On Friday, Hillary Clinton spoke at the New America Foundation’s “Big Ideas” conference (disclosure: I’m a New America senior fellow). Her basic theme was familiar—the American dream of upward mobility is in peril—though she did offer a couple of intriguing twists. She personified the problem by discussing an imaginary single mother struggling to work, study, and care for her children. That’s a sign of how far public discourse has moved since the 1990s, when demonizing unwed mothers was all the rage. In another mildly edgy move, Clinton noted that “Canadian middle-class incomes are now higher than in the United States. They are working fewer hours for more pay than Americans are, enjoying a stronger safety net, living longer on average, and facing less income inequality.” How long until Republicans accuse her of considering the United States inferior to our northern neighbor?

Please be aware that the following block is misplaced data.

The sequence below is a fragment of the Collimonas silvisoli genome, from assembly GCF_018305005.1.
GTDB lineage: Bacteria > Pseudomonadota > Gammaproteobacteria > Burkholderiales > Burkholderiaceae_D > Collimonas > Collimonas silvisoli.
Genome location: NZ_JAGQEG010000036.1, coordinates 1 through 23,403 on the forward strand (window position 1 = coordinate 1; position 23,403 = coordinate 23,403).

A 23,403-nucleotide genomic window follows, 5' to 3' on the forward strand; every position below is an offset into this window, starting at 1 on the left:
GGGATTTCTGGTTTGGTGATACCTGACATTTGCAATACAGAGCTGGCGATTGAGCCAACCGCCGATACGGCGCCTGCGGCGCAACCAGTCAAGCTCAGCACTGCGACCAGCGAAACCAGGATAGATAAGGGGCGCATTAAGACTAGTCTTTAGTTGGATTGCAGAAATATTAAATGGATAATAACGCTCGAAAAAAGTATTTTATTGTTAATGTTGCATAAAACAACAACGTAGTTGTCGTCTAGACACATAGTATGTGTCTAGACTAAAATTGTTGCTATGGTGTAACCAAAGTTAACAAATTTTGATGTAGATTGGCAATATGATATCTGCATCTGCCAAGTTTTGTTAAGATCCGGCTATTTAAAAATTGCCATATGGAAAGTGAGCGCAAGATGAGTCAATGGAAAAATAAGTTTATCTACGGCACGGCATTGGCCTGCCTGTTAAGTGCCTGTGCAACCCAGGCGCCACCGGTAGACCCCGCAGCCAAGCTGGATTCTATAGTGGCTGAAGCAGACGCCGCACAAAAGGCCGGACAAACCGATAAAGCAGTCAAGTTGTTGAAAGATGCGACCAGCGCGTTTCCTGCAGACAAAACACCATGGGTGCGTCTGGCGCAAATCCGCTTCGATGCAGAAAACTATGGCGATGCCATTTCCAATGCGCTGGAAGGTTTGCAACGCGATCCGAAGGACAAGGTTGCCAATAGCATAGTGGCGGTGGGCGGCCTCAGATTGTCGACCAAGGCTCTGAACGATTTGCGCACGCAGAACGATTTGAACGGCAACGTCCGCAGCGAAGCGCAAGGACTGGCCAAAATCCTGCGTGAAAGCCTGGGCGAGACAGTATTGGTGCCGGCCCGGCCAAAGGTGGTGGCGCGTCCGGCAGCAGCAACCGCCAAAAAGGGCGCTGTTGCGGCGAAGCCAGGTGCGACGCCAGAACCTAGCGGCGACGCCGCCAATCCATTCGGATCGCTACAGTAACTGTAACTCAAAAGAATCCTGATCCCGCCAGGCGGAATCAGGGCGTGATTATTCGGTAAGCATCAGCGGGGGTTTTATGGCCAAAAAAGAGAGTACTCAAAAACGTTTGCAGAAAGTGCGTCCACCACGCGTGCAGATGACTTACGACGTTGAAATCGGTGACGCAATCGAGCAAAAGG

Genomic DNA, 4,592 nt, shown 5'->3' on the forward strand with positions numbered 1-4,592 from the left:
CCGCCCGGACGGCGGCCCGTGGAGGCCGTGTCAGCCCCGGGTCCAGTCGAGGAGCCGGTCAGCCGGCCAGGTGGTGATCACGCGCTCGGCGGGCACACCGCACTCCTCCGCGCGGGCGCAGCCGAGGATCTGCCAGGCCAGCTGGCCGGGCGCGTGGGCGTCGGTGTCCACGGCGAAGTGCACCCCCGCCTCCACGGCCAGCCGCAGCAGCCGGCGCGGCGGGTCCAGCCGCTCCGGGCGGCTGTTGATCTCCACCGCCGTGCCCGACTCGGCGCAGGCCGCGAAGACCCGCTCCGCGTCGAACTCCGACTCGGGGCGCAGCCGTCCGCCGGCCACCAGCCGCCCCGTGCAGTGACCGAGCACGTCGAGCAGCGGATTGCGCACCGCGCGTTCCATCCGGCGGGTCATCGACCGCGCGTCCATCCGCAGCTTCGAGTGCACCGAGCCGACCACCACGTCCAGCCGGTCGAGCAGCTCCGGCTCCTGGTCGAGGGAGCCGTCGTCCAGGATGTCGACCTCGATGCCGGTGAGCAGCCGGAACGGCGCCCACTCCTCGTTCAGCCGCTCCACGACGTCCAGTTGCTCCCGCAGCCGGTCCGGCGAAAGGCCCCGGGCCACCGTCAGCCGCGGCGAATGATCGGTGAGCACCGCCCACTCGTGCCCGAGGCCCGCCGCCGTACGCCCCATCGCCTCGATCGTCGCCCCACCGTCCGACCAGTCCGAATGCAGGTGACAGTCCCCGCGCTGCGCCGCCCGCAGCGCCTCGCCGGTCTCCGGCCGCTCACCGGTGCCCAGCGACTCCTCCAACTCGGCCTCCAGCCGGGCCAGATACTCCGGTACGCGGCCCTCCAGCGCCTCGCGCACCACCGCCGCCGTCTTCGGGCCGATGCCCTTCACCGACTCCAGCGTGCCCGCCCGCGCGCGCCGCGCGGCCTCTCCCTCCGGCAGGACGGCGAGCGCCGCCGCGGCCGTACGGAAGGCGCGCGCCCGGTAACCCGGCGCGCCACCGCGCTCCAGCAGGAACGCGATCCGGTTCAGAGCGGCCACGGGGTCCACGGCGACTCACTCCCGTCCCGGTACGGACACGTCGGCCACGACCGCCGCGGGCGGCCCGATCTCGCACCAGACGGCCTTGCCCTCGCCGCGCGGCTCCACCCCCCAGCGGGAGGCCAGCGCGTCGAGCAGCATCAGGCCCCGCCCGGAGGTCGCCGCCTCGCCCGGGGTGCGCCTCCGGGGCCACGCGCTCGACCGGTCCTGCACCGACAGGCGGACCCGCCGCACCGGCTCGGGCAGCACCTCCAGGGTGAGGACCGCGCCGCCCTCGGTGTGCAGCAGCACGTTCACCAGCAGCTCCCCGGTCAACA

But the most important takeaway from Hillary’s speech was that she’s aching to run against Jeb Bush. Clinton is not a great inspirational speaker. She’s at her best arguing a case. And the most effective part of her speech Friday was her case for why Clinton-administration policies—an expanded earned-income tax credit, a higher minimum wage, the State Children’s Health Insurance Program—helped poor and middle-class Americans get ahead, while the Bush administration policies that followed—tax breaks for the rich, unfunded wars—made their struggles harder.